Magazine article Computers in Libraries

Creating User-Friendly Electronic Information Systems

Magazine article Computers in Libraries

Creating User-Friendly Electronic Information Systems

Article excerpt

Interactive assistance is the next step in the creation of useful electronic information systems.

The future of any automated information systems, whether they are World Wide Web servers or online public access catalogs, will have to include "interactive assistance" features. In this article, I'll review the definition of information systems, describe the concept of interactive assistance, describe bow it relates to information systems, and point out a few prototypical examples.

For the purposes of this article, an information system is any collection of organized value-added data. In our world, information systems abound. They include things such as books, billboards, libraries, the dashboard of your car, or a World Wide Web server.

The effectiveness of an information system is directly related to its size and to how well it satisfies its users' information needs. This effectiveness can be characterized by the system's readability, browsability, searchability, and finally, interactive assistance. We'll look at each one:

Readability connotes well-implemented graphic design and visual appeal or practicality. The dashboard of your car had better be very easy to read. A magazine article had better be inviting or it is less likely to be read. Traditional card catalog cards rated very poorly when it came to readability.

As the size of an information system grows, so does the need for browsability. In other words, as the number of items in the information system increases, so does the need to logically organize and classify the items in the collection. Tables of contents in books serve this purpose as well as the top-most subject classifications of services like Yahoo! or the 10 primary subjects of the Dewey Decimal Classification System.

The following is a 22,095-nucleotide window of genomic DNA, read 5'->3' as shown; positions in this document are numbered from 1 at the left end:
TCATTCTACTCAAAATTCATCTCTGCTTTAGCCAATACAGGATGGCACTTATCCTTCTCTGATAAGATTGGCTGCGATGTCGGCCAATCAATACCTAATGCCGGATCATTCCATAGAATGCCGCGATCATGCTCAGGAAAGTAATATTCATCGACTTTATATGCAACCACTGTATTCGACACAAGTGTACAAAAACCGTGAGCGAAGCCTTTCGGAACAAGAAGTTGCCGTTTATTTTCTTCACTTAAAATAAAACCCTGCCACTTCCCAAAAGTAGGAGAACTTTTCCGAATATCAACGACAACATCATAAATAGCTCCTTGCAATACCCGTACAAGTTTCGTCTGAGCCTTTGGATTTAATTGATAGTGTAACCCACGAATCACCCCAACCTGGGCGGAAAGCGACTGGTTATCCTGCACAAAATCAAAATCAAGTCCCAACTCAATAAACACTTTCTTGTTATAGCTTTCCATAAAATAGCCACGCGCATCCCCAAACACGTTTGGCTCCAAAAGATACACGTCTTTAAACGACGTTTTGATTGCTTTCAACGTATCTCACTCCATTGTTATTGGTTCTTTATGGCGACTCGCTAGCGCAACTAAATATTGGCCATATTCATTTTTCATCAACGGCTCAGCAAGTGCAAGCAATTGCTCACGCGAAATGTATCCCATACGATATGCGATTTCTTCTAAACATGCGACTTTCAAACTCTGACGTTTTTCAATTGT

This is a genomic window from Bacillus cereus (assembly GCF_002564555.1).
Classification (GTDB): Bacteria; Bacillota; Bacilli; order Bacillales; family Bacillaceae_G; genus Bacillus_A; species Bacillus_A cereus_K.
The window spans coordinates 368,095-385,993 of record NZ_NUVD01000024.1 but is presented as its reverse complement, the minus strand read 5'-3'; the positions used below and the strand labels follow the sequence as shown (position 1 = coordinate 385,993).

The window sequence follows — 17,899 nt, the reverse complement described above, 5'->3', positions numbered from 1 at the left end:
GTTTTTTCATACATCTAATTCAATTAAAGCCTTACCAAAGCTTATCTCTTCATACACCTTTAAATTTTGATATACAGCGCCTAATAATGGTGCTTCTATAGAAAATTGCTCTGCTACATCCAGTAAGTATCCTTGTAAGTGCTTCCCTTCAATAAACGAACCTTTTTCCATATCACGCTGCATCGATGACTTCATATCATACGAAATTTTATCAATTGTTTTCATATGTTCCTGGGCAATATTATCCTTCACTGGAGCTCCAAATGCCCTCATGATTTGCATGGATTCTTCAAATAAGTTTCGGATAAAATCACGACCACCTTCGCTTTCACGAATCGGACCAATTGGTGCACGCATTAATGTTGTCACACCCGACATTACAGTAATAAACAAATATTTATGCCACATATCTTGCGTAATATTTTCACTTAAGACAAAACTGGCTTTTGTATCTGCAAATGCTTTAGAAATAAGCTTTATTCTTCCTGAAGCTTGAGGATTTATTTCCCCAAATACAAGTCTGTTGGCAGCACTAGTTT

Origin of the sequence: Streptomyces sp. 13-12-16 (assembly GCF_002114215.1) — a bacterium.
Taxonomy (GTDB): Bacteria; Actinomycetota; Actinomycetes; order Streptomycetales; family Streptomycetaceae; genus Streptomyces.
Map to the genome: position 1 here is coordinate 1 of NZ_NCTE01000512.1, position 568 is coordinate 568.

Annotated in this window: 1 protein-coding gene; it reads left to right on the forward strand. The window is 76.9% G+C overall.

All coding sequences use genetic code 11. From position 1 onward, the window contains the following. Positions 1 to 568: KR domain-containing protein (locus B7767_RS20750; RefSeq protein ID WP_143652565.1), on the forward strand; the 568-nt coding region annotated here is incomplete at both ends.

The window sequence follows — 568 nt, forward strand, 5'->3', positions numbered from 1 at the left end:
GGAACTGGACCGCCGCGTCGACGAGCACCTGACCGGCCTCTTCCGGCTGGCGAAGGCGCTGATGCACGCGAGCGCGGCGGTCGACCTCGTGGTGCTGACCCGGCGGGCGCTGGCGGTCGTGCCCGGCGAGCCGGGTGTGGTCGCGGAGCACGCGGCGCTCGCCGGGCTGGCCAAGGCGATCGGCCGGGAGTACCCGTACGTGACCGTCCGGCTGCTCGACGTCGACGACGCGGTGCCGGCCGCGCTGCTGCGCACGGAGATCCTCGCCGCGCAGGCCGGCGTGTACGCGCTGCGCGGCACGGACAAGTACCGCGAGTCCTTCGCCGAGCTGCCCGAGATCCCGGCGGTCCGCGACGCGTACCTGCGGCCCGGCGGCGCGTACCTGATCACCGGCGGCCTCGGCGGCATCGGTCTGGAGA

Searchability overcomes some of the problems of purely classified systems by providing direct access to particular items as well as creating dynamic collections of otherwise dissimilar items. The function is similar to the indexes of books. The downside of searchability is that it requires users to articulate their information need and to formulate it in terms of the system's query language.

No matter how well a large information system exemplifies readability, browsability, and searchability, there are always to going to be people who cannot locate the information they seek even though it exists within the information system. The purpose of interactive assistance is to reduce this possibility. The concept is nothing new. After all, it is one of the primary purposes of librarianship. It is usually called "reference," and it has been implemented through face-to-face interviews and telephone communication.

While the largest and most familiar information systems like Yahoo!, our OPACs, CNET, or A2Z exemplify varying degrees of readability, browsability, and searchability, they could all use a healthy dose of interactive assistance. Interactive assistance is not just online help or instructions on' how to use this book." Interactive assistance provides customized help for particular users in particular situations. Put another way, interactive assistance adds the next level of intelligence to information systems. Interactive assistance does not necessarily mean artificial intelligence or expert systems, but that would be nice. Interactive assistance is simply a way of providing specialized help for specialized situations.

Interactive assistance can be proactive or reactive. Proactive interactive assistance queries users for their information needs. It analyzes the answers to the queries and either formulates possible solutions to the information need or continues the query process. A reactive assistance model would only provide possible solutions after being asked questions by the users. The difference between these two models is similar to the difference between browsability and searchability. Both browsability and proactive assistance lay out ready-made solutions or information paths. …

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